Scrum is an agile framework helping teams collaborate within allocated roles, rules and artifacts throughout a series of four events: Sprint Planning, Daily Standup, Iteration Review, and Retrospective. Scrum is highly adaptable per industry, making it one of the most popular choices for teams. It’s process is certainly structured in roles and timelines, but within each event, the team — coached by a Scrum Master — can choose the communication style or process that works for their industry or dynamic. In the spirit of continuous improvement, once teams get comfortable with the Scrum framework, they usually start breaking the “rules” and start to make changes to adjust to their own particular style. For example, a team at PagerDuty taps into theories in psychotherapeutics as a Retrospective model to better understand each other and how their product will interact with the world.
Teams may turn to Kanban if they have a large influx of work order requests that vary in length and size. Like Scrum, Kanban is a framework for helping teams work together, but unlike Scrum, it’s process has no defined roles, offers the ability for change at any time, and encourages a continuous working cadence and product release. Brought to life through a combination of Jim Benson’s work and David Anderson, Kanban allows teams to “go with the flow;” the hippie (if there were one) of the group, if we may.
Kanban’s primary goals are to be highly visual and reduce work in progress (WIP) while encouraging continuous movement. The central modality is the kanban board, which divides the work into five components:
- Visual signals
- Work-in-progress limits
- A commitment point
- A delivery point.
The team will then determine quality by various metrics.
Extreme Programming (XP)
Extreme programming (XP) is an agile software framework that aims to provide higher quality life for developers and a higher quality product. As Don Wells explains, XP is not meant for large teams; he recommends teams of 2-12 people for optimal success. Similar to the values within the Agile Manifesto, XP really taps into the human nature of teams with core values of communication, simplicity, feedback, courage, and respect, and a series of “core practices” that are versatile for the many kinds of team dynamics. For example, members participate in the Planning Game, in which they ideate various iterations and releases to steer the process (Similar to Sprint Planning in Scrum).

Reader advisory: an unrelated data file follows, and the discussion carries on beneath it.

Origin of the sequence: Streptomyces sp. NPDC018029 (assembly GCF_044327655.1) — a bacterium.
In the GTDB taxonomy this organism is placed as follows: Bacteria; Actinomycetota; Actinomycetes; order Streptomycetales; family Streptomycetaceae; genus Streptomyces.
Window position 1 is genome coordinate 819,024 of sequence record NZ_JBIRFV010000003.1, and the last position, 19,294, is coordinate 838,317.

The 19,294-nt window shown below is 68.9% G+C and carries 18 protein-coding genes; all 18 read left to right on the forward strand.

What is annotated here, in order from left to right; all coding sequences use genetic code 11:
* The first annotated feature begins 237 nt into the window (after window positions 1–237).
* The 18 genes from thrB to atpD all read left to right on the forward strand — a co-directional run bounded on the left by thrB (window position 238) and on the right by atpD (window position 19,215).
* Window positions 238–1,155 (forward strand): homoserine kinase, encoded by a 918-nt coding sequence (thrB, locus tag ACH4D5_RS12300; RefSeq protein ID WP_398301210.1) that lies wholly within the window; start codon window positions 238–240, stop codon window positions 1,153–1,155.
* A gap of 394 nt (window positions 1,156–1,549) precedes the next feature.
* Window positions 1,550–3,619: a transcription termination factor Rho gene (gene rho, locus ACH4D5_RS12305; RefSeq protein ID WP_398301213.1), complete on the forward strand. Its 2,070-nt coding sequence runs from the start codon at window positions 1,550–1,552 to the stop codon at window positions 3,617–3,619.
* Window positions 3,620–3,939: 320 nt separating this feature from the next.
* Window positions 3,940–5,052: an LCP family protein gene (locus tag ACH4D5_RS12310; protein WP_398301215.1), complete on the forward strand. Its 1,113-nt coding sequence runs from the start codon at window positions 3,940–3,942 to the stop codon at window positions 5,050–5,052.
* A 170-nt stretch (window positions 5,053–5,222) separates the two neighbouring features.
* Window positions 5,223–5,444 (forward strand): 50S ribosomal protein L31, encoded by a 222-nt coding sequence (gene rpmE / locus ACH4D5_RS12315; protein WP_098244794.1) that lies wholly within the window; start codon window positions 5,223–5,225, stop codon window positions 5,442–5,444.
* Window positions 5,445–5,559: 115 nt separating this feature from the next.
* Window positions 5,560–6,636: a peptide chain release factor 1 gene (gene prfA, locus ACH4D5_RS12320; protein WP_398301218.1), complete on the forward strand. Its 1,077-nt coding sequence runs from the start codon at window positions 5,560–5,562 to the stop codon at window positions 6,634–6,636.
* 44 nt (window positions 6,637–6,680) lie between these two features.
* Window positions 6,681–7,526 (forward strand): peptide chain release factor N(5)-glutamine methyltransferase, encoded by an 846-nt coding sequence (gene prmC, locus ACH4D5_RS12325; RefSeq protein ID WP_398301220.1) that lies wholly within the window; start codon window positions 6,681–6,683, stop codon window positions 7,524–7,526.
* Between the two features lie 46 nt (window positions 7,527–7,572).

Dynamic Software Development Method (DSDM)
Created in 1994 after project managers using RAD (Rapid Application Development) sought more structure and discipline, DSDM is an agile framework focusing on the product life cycle. Its philosophy purports that “any project must be aligned to clearly defined strategic goals and focus upon early delivery of real benefits to the business.” Similar to Scrum, DSDM is an interactive process of eight principles and four principles: feasibility and business study, prototype iteration, design, and build iteration, and implementation. This may be the most rigid of the agile frameworks, as the timeboxes are highly fixed, though still changeable.
Adaptive Project Framework (APF)
In 2010, Robert K. Wysocki, a well-known strategic leader in the field of project management, published the book Adaptive Project Framework: Managing Complexity in the Face of Uncertainty in which he defined the AFP approach. Also known as Adaptive Project Management (APM), APF is an agile framework that allows teams to anticipate and intercept challenges and disruptions throughout its phased process. It takes on a “learn by doing” approach, similar to continuous delivery with a specific emphasis: adjustments are made in real-time according to communication teams have with stakeholders along the way, rather than “fixes” at the end. In fact, APF requires that the client or customer is involved in the process from start to finish.
The process commences through various phases including the version scope — Project Overview Statement (POS) which summarizes the CdS, outlines what will be achieved and how, and further lists potential challenges — a cycle plan, the cycle, the client checkpoint, and the version review.